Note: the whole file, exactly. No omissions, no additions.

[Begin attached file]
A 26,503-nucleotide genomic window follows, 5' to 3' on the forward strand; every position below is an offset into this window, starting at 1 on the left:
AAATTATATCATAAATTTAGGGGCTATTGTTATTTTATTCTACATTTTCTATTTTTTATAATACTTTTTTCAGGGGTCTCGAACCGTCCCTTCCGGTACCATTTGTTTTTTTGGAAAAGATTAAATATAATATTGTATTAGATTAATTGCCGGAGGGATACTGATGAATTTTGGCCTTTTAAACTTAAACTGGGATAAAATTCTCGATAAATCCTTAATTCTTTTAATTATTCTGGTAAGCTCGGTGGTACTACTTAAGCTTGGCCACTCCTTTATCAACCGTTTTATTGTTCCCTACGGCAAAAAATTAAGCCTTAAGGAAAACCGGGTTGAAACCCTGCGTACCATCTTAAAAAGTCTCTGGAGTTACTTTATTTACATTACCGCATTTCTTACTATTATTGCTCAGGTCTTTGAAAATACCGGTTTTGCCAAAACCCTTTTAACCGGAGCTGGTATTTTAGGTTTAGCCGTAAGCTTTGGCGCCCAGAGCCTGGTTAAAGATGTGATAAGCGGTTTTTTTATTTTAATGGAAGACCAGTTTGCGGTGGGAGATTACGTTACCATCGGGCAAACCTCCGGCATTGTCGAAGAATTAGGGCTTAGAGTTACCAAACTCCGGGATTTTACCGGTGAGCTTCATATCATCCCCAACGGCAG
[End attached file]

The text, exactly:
A 26,503-nucleotide genomic window follows, 5' to 3' on the forward strand; every position below is an offset into this window, starting at 1 on the left:
AAATTATATCATAAATTTAGGGGCTATTGTTATTTTATTCTACATTTTCTATTTTTTATAATACTTTTTTCAGGGGTCTCGAACCGTCCCTTCCGGTACCATTTGTTTTTTTGGAAAAGATTAAATATAATATTGTATTAGATTAATTGCCGGAGGGATACTGATGAATTTTGGCCTTTTAAACTTAAACTGGGATAAAATTCTCGATAAATCCTTAATTCTTTTAATTATTCTGGTAAGCTCGGTGGTACTACTTAAGCTTGGCCACTCCTTTATCAACCGTTTTATTGTTCCCTACGGCAAAAAATTAAGCCTTAAGGAAAACCGGGTTGAAACCCTGCGTACCATCTTAAAAAGTCTCTGGAGTTACTTTATTTACATTACCGCATTTCTTACTATTATTGCTCAGGTCTTTGAAAATACCGGTTTTGCCAAAACCCTTTTAACCGGAGCTGGTATTTTAGGTTTAGCCGTAAGCTTTGGCGCCCAGAGCCTGGTTAAAGATGTGATAAGCGGTTTTTTTATTTTAATGGAAGACCAGTTTGCGGTGGGAGATTACGTTACCATCGGGCAAACCTCCGGCATTGTCGAAGAATTAGGGCTTAGAGTTACCAAACTCCGGGATTTTACCGGTGAGCTTCATATCATCCCCAACGGCAG